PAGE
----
Pope Francis held an impromptu press conference on his way home from Brazil and made major headlines in his comments about homosexuality, the canonization of Pope John Paul II and the future of the Vatican bank.
CNA/EWTN News is reporting that the July 28 meeting with journalists aboard the pope’s flight back to Rome on Sunday night found the pontiff willing to answer even the most probing questions from the press.
When asked about the upcoming canonization of Blesseds John XXIII and John Paul II, which was scheduled for December 8 of this year, Francis revealed that this probably wasn’t going to happen. The reason is because travel from John Paul’s native Poland will be too difficult at that time of year.
Blessed John Paul’s former secretary, Cardinal Stanislaw Dziwisz of Krakow, is said to have suggested the feast of Christ the King in late November, or next spring’s Feast of Divine Mercy. Both are under consideration.
Francis was also asked about the scandal involving Monsignor Battista Ricca, who he recently appointed secretary of the commission of cardinals that oversees the Vatican Bank. Msgr. Ricca was accused of living in a homosexual relationship years ago.
The pope responded by saying that further inquiries into Ricca’s situation “found nothing”.
“I’d like to add that many times we seem to seek out the sins of somebody’s youth and publish them. We’re not talking about crimes, which are something else. The abuse of minors, for instance, is a crime,” the pope said.
“But one can sin and then convert, and the Lord both forgives and forgets. We don’t have the right to refuse to forget … it’s dangerous.”
When asked about how he intends to reform the Vatican Bank, Francis admitted that he was still undecided. Among the options he listed was to turn it into an aid fund, making it an “ethical bank” or closing it down entirely.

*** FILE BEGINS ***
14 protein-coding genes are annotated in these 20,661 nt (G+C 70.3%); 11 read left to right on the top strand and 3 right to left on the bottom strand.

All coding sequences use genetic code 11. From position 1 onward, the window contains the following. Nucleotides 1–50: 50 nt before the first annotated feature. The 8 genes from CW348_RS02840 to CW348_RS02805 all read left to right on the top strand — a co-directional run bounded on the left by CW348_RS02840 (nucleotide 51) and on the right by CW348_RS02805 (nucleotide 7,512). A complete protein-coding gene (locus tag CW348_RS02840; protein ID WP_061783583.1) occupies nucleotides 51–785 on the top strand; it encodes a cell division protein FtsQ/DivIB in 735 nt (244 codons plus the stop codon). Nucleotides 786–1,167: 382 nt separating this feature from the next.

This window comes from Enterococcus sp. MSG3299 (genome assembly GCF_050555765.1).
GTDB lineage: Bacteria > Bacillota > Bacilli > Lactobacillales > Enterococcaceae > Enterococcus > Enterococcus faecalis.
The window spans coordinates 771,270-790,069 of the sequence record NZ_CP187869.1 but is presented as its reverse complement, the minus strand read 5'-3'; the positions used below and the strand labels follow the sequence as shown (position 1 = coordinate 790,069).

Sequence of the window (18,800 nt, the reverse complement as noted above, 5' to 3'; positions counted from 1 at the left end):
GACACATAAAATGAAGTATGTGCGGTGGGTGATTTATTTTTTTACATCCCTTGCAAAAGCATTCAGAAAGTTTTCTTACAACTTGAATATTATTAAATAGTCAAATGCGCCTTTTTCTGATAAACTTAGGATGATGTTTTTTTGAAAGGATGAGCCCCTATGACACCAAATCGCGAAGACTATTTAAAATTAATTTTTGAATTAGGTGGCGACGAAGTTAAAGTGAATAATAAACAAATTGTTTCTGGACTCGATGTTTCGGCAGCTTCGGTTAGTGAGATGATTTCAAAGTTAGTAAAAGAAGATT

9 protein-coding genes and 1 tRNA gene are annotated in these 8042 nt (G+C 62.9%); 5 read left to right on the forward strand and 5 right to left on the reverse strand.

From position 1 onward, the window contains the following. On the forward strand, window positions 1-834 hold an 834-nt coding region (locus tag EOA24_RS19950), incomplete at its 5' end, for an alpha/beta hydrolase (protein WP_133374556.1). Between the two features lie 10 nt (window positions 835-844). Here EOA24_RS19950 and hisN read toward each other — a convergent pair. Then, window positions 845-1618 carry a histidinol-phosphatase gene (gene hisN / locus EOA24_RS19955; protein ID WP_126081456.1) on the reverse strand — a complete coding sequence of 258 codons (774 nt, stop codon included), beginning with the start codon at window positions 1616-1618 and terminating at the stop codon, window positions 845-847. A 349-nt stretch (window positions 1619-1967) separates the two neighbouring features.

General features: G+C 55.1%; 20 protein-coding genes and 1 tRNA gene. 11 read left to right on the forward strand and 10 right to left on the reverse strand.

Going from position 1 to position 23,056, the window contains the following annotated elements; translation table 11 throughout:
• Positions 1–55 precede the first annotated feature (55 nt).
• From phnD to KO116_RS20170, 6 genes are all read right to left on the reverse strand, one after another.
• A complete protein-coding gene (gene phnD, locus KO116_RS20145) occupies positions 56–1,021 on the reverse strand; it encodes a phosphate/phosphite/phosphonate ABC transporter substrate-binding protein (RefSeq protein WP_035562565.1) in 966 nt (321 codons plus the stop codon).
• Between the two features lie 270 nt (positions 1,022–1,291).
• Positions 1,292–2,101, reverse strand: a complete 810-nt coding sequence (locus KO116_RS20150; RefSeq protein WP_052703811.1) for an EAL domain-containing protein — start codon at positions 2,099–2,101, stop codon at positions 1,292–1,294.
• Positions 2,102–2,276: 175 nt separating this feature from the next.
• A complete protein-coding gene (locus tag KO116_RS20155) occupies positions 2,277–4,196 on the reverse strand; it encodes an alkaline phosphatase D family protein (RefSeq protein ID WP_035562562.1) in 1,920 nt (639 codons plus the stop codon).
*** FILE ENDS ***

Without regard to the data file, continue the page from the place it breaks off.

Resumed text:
“I don’t know how this story will end,” he said, adding that whether it remained a bank or became something else, the characteristics of the reformed entity would be “transparency and honesty.”
He also spoke to reporters about the need to develop a deeper “theology of women” in the Church.
“The role of women doesn’t end just with being a mother and with house work … we don’t yet have a truly deep theology of women in the Church,” he said, adding that the ordination of women is not possible.
What made the most headlines in the secular media was his response to a question about whether or not he would accept a celibate, homosexual priest into his diocese.
After reiterating the Church’s belief that having a homosexual orientation is not sinful, but to act upon it is sinful, he asked, “Whom am I to judge a gay person of goodwill who seeks the Lord?”
“It (the Catechism) says they should not be marginalized because of this but that they must be integrated into society.”
He made the comments while addressing the broader question about the existence of a so-called “gay lobby” in the Vatican.
“There’s a lot of talk about the gay lobby, but I’ve never seen it on the Vatican ID card!” he joked. “You have to distinguish between the fact of a person being gay, and the fact of a lobby.”
He continued: “The problem is not having this orientation. We must be brothers. The problem is lobbying by this orientation, or lobbies of greedy people, political lobbies, Masonic lobbies, so many lobbies. This is the worse problem.”
Pope Francis also intimated that he’d like to accept the invitation of Patriarch Bartholomew I and the Israeli and Palestinian governments to visit Jerusalem.
A trip to Asia is also a possibility because Pope Benedict XVI did not make it there during his pontificate. The two likeliest choices for a trip would be the Philippines and Sri Lanka.
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